Panama Powered Paragliding Boat Log

by Jeff Hamann aboard the Gloramaris Updated 2008 May 9 | Panama Crossing Log

2008 May 11, 06:50 We've arrived in Panama City. Rather than try and get our gear ashore in the dingy again yesterday, we left the islands to arrive here at noon. It was a nice relaxing boat ride after the wild flying we have done. We read, fished, listened to music, packed, ate, and napped. Tough work but someone has to do it.

Remy arranged for two pick up trucks to meet us at the dock and we brought our gear back to his place. We were all packed up and ready to ship our boxes by 4pm. Carl and I even managed to get Leon's motor back into his box for him. We packed up your empty box with your stuff sack, hat and a big surprise.

After a nice long shower we all went for ice cream and then visited Leon at the hospital. Connie, his wife, arrived yesterday morning. He has had a tough few days. As best we can tell, there was some bruising to the nerves to his intestines and they are on strike. He backed up so bad he was in agony. They are now withholding food and trying to get him cleaned out. He did say that he feels somewhat better. He showed us his horribly bruised backside. I think he is in more pain from the trauma of the crash than the surgery. No word when they will release him.

Carl treated us to dinner at the Anos Locos steakhouse. We now have a whole day to do some sight seeing. But first we have a date with Lily for waffles at 7:30. Weather is still iffy for flying. Boy, were we blessed with an incredible day to fly the Canal. Sorry you missed the boat trip, we had some amazing flying. [Jeff Goin says: "not as sorry as I am!"]

Row one: Jeff snaps Phil while cruising the Perlas Islands.

Row two: More cruising, the a final landing and eating (Jeff standing).

Row three: 1. Phil & Michael cruise by the Gloriamaris.
2. Michael with one of the islands behind. 3. The boys launching at one of many beaches.

2008 May 9, 15:39 We are now back in Contadora. Phil and I had an incredible flight today. On a scale from 1-10 it was a 9. But yesterday first...

We spent a calm night at anchor inside of Espiritu Santo. Michael slept in the trampoline and Carl slept on the coach roof and we woke up to a very hazy day. The wind and current shifted all night long and in the morning the wind settled on northeast at varying intensities. There were two layers of clouds and a humid haze reducing visibility to less than 5 miles. We could see rain in the distance but nothing too close.

We had to wait for the tide to go out before we could even think about launching. With only 22 miles to go we each took on about three gallons of fuel. Michael went first and executed a nice forward down an 80 foot beach. Short!!! for the light winds. I went next and muffed the first attempt but nailed the second. After filming our launches Phil joined us.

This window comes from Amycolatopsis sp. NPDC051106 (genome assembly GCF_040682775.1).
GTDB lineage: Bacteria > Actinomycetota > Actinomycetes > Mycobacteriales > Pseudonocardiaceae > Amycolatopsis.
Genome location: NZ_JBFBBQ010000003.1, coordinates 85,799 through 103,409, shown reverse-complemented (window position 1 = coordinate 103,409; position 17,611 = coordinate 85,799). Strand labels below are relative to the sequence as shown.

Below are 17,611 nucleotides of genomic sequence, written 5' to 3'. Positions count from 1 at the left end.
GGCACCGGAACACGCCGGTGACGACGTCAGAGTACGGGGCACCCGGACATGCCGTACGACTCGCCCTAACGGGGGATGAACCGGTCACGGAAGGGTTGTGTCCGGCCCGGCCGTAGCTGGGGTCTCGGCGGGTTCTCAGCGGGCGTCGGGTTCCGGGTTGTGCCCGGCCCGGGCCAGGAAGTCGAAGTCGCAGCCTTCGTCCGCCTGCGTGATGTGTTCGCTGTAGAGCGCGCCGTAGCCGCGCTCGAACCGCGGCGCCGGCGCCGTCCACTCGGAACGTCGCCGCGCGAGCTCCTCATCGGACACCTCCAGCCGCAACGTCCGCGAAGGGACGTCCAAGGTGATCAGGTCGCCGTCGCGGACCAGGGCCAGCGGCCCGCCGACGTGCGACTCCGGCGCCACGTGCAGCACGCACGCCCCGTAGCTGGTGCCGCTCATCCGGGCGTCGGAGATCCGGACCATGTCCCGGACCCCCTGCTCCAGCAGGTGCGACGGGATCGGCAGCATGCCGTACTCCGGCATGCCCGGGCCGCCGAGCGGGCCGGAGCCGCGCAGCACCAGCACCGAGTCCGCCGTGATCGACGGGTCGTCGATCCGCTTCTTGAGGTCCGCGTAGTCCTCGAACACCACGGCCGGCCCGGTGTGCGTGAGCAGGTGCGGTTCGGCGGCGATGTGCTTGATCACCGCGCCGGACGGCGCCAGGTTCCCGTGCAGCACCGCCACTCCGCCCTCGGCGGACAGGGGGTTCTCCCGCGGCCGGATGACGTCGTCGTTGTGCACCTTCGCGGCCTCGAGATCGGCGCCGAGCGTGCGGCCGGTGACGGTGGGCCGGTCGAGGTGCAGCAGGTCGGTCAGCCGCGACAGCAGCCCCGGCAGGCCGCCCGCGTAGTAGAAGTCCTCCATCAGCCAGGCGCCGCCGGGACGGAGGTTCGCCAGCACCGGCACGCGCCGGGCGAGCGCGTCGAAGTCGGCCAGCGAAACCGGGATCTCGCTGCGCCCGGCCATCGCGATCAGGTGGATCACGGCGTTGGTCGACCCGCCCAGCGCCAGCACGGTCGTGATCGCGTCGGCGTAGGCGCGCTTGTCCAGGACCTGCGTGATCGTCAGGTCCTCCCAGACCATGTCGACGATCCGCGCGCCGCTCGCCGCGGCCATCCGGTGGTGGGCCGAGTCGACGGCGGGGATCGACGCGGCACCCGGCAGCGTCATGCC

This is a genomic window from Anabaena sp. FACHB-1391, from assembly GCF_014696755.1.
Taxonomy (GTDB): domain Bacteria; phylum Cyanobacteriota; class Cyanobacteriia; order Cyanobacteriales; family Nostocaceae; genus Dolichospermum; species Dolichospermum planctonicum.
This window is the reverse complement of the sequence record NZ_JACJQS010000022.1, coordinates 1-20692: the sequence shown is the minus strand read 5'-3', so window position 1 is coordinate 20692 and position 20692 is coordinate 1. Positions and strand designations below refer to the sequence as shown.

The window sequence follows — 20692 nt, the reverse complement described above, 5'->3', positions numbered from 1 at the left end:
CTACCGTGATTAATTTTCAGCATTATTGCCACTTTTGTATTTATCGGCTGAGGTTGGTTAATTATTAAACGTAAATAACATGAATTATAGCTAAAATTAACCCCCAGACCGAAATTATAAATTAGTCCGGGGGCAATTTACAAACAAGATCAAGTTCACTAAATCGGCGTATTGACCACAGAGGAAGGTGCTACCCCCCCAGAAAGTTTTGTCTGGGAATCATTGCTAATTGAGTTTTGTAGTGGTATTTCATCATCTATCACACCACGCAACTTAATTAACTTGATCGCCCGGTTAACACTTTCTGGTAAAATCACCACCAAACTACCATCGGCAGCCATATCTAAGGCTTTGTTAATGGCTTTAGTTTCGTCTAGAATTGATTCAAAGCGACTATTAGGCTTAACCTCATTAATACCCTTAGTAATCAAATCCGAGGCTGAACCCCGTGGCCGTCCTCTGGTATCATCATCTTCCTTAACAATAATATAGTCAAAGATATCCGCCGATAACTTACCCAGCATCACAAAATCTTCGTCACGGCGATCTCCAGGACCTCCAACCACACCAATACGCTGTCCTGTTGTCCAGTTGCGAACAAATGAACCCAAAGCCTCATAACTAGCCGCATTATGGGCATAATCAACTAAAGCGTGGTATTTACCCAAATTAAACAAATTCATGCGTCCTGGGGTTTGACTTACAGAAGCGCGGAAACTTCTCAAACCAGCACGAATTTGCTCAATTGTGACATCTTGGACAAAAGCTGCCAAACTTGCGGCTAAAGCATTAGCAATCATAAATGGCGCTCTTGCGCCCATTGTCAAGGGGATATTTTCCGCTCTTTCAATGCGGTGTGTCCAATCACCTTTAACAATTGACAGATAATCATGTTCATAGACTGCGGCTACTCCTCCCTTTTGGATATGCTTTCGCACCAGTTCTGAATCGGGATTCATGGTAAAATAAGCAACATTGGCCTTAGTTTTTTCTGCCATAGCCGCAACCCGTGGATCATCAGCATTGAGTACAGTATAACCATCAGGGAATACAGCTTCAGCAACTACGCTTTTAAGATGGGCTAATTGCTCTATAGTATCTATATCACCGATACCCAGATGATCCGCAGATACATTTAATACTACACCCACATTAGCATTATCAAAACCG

With the light winds and overcast sky we did not worry to much about turbulence so we were able to do some nice low flying. There were a lot of beaches and mudflats to explore. I got a little too low and close at one point and brushed a tree with my left wing tip. Fortunately it did not grab me well enough to pull me to the ground but I carried a stick souvenir the rest of the flight.

There were a lot of islands and inlets rather than the straight coastline we are used to. We passed a couple small towns and a few remote homes but it was mostly uninhabited land. Michael marked a particularly nice beach on his GPS to bring Maria back to someday. We tried to waste enough time to let the Gloriamaris keep up but we eventually had to give up. About 3/4 into the flight the weather started deteriorating and the wind switched from NE to SW. With the unexpected headwind and all the messing around we did, Michael ran dangerously low on fuel. We had no trouble finding the old airstrip but finding a calm spot to land was not so easy. Phil did some low passes to evaluate the rotor in different spots and we finally settled on the West end. Michael quickly landed and Phil and I made a few last passes before we joined him.

I had hoped to land nearer to the east end of the runway closer to the anchorage but it was just too nasty down there. We only had 12 to 15 mph of wind but the trees and cliffs really stirred it up. We watched one rain cloud pass to the east of us and right over the Gloriamaris (GM). They clocked 18 mph at one point. Soon after we landed the wind dropped. Phil insisted on removing his harness and attempting to soar the cliffs at the end of the runway but the wind was too light at that point. He also launched again to see if the east end of the runway was landable but found it still in dangerous rotor.

The runway was built during WWII but not really used much since. It was covered with tufts of grass and weeds that were great line hooks. We figured it was about 3000 feet long. We hid our gear in the bushes and made our way east to the anchorage. It only turned out to be a 15 minute walk but it was not pleasant in the humid mid day heat.

We found the military installation that the AAC asked us to check in with completely abandoned. The radio tower was laying in the bushes and the office was falling apart. The windows were all broken out and we found bats inside some of the rooms. By the time we finally made the beach, the GM had arrived and we were whisked out in the dingy to a delicious lunch.

The afternoon found us all napping (Carl slept with his feet at the other end of the bunk). Before we knew it, the sun was setting and we had to rush back to cover our paramotors. We lugged 10 gallons of fuel back the 3/4 miles too! No fun. I saw a Jutilla and a flock of Chachalacas in the waning light. We ended up calling Tom for a ride back to the boat in the dark. When we dove in to cool off and wash up for dinner we discovered that the water was phosphorescent. You could see your hands and legs outlined in the light producing plankton.